THE HORSE AND HIS RIDER.
There's one rides very sagely on the road,
Shewing that he affects the gravest mode:
Another rides tantivy, or full trot,
To sbew such gravity he matters not.
Lo, here comes one amain, he rides full speed, Hedge, ditch, or miry bog, he doth not heed. One claws it up hill, without stop or check, Another down, as if he'd break his neck.
Now ev'ry Horse has his especial Guider:
Then by his going, you may know the Rider,
Now let us turn our Horse into a Man,
The Rider to a Spirit, if we can:
Then let us, by the methods of the Guider,
Tell ev'ry Horse how he should know his Rider.
Some go as Men direct, in a right way,
Nor are they suffer'd e'er to go astray:
As with a bridle they are govern'd well,
And so are kept from paths that lead to hell.
Now this good Man has his especial Guider;
Then by his going, let him know his Rider.
Another goes as if he did not care,
Whether of heaven or hell he should be beir.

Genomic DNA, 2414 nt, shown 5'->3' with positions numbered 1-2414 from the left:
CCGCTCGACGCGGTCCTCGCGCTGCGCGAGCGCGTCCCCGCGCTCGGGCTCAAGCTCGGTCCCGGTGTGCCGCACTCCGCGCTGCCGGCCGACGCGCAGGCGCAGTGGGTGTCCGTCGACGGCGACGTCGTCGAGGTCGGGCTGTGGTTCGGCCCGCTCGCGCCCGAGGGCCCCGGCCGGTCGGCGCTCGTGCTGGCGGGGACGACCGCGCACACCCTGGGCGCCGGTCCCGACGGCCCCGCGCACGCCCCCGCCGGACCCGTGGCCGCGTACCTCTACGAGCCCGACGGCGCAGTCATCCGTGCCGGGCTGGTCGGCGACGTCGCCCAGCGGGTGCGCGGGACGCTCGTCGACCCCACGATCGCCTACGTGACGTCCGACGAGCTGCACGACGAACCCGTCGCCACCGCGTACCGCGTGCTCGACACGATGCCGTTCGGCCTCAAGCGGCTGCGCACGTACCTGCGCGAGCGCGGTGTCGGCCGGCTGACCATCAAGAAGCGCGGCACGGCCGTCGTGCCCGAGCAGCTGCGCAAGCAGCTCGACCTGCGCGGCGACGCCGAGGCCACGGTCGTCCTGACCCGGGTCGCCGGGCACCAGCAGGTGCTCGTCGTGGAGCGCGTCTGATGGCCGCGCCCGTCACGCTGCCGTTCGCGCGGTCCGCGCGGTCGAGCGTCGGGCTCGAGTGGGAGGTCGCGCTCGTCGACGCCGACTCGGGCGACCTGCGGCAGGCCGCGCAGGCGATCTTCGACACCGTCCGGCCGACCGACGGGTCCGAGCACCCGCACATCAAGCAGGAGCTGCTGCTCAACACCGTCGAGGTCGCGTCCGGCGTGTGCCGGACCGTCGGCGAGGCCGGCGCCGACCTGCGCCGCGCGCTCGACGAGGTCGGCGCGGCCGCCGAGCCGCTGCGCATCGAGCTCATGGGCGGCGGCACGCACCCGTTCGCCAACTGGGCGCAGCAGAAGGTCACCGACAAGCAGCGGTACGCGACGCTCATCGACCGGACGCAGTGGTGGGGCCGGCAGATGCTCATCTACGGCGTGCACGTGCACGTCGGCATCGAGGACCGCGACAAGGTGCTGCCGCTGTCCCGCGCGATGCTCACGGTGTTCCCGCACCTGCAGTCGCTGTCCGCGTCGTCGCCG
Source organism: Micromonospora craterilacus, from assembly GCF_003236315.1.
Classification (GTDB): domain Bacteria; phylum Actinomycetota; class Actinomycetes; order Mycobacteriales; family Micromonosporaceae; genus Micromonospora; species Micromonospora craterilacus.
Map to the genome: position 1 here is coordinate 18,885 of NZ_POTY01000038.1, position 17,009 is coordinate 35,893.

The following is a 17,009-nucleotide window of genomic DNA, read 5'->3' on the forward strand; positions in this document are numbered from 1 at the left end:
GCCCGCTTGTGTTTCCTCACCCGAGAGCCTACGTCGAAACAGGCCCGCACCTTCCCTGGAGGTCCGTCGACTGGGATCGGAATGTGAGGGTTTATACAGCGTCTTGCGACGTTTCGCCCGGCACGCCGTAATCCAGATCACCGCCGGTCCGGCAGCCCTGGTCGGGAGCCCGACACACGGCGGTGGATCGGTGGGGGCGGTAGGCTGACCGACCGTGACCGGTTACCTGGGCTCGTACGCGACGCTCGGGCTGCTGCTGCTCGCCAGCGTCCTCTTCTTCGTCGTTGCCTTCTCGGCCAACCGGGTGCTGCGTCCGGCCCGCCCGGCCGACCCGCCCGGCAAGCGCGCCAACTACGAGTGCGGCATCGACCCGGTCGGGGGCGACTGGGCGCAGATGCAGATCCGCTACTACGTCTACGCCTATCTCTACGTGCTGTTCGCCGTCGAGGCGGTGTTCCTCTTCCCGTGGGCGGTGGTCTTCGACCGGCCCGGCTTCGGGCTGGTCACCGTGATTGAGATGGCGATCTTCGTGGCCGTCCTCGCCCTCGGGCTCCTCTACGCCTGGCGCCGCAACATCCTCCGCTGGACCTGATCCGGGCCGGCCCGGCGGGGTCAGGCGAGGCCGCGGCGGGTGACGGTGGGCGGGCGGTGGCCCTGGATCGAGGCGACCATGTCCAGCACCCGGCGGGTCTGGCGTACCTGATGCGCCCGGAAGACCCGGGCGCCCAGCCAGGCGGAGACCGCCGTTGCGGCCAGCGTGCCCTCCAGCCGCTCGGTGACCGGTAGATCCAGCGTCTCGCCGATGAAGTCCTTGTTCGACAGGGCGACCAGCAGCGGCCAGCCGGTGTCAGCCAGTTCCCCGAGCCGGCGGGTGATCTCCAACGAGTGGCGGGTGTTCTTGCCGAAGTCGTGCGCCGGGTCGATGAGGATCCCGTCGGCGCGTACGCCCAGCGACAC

The reiu, it seems, is laid upon his neck,
And he pursues his way without a check.
Now this Man too, has bis especial Guider;
And by his going, he may know his Rider.
Again, some run as if resolved to die,
Body and soul to all eternity.
Good counsel they by no means can abide;
They'll have their course, whatever them betide,
Now these poor Men have their especial Guider,
Were they not fools, they soon might know their
There's one makes head against all godliness,
Those too that do profess it, he'll distress :
He'll taunt and flout, if goodness doth appear:
And those that love it, he will mock and jeer.
Now this Mau too, has his especial Guider,
And by his going, he may know his Rider.
A POUND OF CANDLES FALLING TO
But are the candles down, and scatter'd too;
Some lying here, some there? What shall we do?
Hold, light the candle there that stands on high,